Which education has more impact on a community: sex or civics?

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This topic contains 2 replies, has 2 voices, and was last updated by  Faye Newsham 7 years, 3 months ago.

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  • #138114

    Daniel Bevarly

    So New York City public schools will teach mandatory sex education classes to all middle- and high school students, part of a citywide initiative. (See story).

    Surfing the city school’s web site found a smattering of civics and government studies buried among the social studies curriculum. While a common theme among both topics might be responsibility, I’m wondering which has a greater impact* on a community, and therefore which should have a greater emphasis, nay, mandatory requirement attached to it?

    * “Impact” should be defined here, but I’ll leave that open to your interpretation.

  • #138118

    Faye Newsham

    Daniel – an interesting point. I’ll argue that both are really, really important but that Sex Ed has proven to be where the only discussions on dealing with our fellow humans is really done. It is also a financial question. For a city, a bunch of teen parents with no education has far ranging, immediate financial problems associated with it. Civics is a long-term concern. Sex Ed is typically intertwined with some aspects of another course, frequently health. The civics of it actually comes up more than in the social studies courses, I think. I was a citizen participant in reviewing Sex Ed curricula for my county a few years back and both my kids took the different versions. We would discuss what they had seen and heard in class (one had the old curriculum, the other had the new) and our discussions frequently touched on civic responsibilities (which I feel mostly stemmed from what they were discusing at school).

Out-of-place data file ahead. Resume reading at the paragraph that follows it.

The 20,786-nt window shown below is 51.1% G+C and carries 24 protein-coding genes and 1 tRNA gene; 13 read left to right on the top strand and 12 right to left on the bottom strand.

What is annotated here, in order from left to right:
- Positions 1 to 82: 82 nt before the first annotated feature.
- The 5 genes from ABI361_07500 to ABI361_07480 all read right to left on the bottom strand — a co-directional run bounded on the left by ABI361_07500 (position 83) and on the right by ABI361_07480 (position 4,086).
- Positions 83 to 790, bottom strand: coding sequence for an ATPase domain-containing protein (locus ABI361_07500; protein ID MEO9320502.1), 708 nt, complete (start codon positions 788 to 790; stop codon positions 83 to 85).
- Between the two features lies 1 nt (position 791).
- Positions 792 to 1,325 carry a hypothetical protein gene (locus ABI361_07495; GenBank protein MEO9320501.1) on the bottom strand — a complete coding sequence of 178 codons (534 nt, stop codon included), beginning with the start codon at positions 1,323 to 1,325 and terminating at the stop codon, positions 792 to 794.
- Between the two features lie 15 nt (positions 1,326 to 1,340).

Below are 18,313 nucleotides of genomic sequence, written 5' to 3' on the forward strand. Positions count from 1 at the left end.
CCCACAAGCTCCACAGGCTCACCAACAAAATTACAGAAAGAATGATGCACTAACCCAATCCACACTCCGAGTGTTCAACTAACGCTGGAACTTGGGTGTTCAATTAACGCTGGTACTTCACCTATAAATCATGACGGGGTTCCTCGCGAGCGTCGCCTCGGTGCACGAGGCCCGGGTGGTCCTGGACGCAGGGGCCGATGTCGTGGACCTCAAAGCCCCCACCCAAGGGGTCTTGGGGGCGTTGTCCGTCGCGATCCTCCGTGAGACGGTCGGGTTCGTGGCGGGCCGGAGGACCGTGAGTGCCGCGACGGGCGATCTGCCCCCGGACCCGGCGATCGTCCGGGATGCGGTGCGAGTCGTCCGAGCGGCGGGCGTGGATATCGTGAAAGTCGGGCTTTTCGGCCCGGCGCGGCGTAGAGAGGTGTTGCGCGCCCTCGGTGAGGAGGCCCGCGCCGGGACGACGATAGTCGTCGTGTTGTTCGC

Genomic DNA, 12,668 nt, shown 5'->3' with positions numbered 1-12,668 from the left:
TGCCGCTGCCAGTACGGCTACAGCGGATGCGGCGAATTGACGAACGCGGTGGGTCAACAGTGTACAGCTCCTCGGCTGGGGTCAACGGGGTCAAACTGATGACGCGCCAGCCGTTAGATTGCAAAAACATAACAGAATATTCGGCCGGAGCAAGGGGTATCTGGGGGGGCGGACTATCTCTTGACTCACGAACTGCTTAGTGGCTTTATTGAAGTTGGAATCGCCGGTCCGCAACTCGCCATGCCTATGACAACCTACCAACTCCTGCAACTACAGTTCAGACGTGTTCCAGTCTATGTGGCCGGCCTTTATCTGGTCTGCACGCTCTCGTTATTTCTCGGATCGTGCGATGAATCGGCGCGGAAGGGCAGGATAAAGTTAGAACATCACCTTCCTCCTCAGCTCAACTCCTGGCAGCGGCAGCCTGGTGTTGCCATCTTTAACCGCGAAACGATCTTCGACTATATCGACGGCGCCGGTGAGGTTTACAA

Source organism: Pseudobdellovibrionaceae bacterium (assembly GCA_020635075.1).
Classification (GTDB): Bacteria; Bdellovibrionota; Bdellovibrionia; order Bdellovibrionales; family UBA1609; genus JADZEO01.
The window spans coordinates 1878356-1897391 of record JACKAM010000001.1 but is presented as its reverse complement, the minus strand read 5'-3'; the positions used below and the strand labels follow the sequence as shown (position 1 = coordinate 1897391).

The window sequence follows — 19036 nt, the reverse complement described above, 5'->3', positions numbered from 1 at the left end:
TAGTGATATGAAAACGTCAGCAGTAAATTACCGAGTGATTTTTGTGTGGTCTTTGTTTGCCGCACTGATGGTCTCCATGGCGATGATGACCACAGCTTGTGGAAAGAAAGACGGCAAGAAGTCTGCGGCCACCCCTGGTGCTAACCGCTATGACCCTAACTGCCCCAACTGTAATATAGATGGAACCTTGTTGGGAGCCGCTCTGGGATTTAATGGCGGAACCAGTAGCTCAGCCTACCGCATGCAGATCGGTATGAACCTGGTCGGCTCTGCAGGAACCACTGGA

I hate to see one curricula traded for the other. I think both are really important and should be intertwined even more (or at least add more civics to sex ed!). I’m all for making civics a mandatory requirement for every layer of school. I also think science-based information and discussion of realistic social situation and impact of actions should be mandatory in all middle and high school Sex Ed programs.

  • #138116

    Daniel Bevarly

    Faye – Excellent points. This question has elements of an “apples and oranges” dilemma so I’m not trying to gauge one over the other. Different communities have different challenges and must respond responsibly to them. However, both topics provide linkages or responses to a form of behavioral “decay” occurring locally and nationally, IMO. They also operate inversely of each other. One is targeted to a problem affecting individuals, yet as you point out can negatively impact a community, while the other begins with broader community in mind and translates down to the involvement of the individual. There is a need for formal education for both, and solutions that must be put into practice to have a positive impact on the individual and on society.

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